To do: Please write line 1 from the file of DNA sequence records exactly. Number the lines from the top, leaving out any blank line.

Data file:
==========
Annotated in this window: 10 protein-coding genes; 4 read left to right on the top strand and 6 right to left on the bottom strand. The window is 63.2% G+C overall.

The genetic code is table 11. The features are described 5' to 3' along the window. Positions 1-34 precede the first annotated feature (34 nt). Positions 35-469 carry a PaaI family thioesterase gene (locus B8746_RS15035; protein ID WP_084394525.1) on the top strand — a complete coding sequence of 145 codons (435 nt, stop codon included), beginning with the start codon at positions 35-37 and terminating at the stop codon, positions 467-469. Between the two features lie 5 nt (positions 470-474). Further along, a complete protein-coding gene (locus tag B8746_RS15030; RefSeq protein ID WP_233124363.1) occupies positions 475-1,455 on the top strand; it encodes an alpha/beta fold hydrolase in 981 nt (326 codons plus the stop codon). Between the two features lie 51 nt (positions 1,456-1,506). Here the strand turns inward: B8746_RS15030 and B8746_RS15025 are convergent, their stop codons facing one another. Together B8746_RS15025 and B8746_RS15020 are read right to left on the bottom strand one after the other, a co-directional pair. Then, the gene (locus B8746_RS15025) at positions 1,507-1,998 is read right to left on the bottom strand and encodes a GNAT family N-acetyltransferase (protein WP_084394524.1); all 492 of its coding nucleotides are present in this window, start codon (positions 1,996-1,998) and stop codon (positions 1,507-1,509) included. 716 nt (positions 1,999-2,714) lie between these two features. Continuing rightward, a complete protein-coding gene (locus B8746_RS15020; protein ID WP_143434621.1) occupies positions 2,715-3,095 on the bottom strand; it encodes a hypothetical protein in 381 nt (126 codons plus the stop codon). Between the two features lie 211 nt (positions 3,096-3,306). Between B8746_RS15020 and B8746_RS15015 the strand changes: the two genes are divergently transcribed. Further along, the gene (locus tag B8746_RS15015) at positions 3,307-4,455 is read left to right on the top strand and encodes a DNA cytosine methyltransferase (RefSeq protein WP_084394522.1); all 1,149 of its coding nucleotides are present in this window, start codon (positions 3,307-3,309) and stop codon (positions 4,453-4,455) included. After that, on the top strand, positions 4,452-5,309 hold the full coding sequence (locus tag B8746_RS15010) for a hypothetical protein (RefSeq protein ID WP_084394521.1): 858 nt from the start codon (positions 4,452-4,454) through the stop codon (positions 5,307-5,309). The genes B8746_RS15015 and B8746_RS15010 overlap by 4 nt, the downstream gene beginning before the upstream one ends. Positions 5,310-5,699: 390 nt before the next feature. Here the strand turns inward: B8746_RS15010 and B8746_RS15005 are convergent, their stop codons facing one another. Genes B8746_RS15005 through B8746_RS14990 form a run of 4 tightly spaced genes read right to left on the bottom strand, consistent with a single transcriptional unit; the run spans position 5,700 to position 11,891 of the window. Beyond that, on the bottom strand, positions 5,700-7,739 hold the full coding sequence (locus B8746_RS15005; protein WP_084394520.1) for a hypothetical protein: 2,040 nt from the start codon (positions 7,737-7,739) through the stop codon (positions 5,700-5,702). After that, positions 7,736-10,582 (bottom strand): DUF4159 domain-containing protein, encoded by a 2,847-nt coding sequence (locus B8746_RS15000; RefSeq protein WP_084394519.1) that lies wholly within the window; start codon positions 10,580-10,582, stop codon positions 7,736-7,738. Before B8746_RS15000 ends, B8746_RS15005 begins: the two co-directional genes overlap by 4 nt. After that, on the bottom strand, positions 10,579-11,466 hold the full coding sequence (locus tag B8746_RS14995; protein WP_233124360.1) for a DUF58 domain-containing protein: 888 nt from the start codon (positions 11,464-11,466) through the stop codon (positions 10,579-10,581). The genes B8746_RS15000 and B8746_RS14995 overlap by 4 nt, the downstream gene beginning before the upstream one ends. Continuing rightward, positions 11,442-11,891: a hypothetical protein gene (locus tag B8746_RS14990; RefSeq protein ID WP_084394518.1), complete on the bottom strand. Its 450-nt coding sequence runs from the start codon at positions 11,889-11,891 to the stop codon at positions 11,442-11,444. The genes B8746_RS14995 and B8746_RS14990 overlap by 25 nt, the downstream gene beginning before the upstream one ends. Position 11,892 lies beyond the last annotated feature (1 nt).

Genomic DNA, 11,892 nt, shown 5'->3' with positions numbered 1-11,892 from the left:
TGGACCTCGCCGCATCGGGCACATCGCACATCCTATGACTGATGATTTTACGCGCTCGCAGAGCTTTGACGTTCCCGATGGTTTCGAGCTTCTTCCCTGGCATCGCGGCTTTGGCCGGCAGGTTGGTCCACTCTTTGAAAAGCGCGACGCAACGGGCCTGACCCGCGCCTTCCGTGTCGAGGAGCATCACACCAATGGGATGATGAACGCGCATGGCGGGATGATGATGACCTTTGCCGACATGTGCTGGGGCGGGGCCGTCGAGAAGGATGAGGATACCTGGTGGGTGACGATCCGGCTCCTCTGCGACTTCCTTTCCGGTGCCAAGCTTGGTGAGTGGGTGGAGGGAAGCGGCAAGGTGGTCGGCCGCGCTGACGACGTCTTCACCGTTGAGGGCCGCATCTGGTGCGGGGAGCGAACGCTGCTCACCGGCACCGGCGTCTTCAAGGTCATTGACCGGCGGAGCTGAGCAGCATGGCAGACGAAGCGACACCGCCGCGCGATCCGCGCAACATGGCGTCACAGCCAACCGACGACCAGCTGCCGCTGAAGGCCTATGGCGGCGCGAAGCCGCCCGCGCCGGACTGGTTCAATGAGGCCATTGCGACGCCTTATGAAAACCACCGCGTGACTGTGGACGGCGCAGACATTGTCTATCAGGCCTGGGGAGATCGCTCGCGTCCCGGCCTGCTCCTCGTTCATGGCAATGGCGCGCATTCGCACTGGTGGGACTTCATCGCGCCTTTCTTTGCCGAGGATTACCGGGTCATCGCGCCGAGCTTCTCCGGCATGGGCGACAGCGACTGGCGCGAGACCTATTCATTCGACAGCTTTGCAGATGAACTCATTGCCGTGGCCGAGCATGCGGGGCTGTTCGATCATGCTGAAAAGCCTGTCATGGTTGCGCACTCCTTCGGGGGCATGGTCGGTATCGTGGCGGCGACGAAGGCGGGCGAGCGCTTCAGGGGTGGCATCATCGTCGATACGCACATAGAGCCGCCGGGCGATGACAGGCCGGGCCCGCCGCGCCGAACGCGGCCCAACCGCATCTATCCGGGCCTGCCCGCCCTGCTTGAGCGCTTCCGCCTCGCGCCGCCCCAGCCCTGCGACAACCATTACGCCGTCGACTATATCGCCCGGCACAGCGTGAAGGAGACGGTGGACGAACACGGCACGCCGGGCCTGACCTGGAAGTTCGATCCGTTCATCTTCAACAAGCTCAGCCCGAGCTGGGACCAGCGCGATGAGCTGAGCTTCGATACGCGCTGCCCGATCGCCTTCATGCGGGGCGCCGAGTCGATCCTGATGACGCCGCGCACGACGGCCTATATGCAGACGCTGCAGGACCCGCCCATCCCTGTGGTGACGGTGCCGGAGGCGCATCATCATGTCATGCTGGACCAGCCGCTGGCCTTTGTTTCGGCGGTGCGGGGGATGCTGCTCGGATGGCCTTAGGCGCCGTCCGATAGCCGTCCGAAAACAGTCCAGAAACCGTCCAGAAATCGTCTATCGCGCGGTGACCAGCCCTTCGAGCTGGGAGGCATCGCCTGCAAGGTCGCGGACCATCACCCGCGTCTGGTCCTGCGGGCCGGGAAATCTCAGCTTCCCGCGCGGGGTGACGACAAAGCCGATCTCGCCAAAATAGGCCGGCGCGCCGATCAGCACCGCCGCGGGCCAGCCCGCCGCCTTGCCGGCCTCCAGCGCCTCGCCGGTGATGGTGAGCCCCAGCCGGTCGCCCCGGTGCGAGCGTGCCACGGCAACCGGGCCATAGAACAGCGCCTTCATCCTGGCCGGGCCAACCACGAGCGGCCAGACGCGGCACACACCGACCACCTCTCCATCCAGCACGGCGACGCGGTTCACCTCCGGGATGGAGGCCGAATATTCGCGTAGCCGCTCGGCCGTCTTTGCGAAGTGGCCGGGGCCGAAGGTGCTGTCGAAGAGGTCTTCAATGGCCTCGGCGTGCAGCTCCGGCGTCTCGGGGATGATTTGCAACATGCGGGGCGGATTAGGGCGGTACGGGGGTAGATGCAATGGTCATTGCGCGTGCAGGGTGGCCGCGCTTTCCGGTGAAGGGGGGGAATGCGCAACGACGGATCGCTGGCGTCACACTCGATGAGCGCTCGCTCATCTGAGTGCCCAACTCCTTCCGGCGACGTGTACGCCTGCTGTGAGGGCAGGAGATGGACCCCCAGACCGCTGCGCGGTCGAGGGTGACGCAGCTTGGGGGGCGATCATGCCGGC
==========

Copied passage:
Annotated in this window: 10 protein-coding genes; 4 read left to right on the top strand and 6 right to left on the bottom strand. The window is 63.2% G+C overall.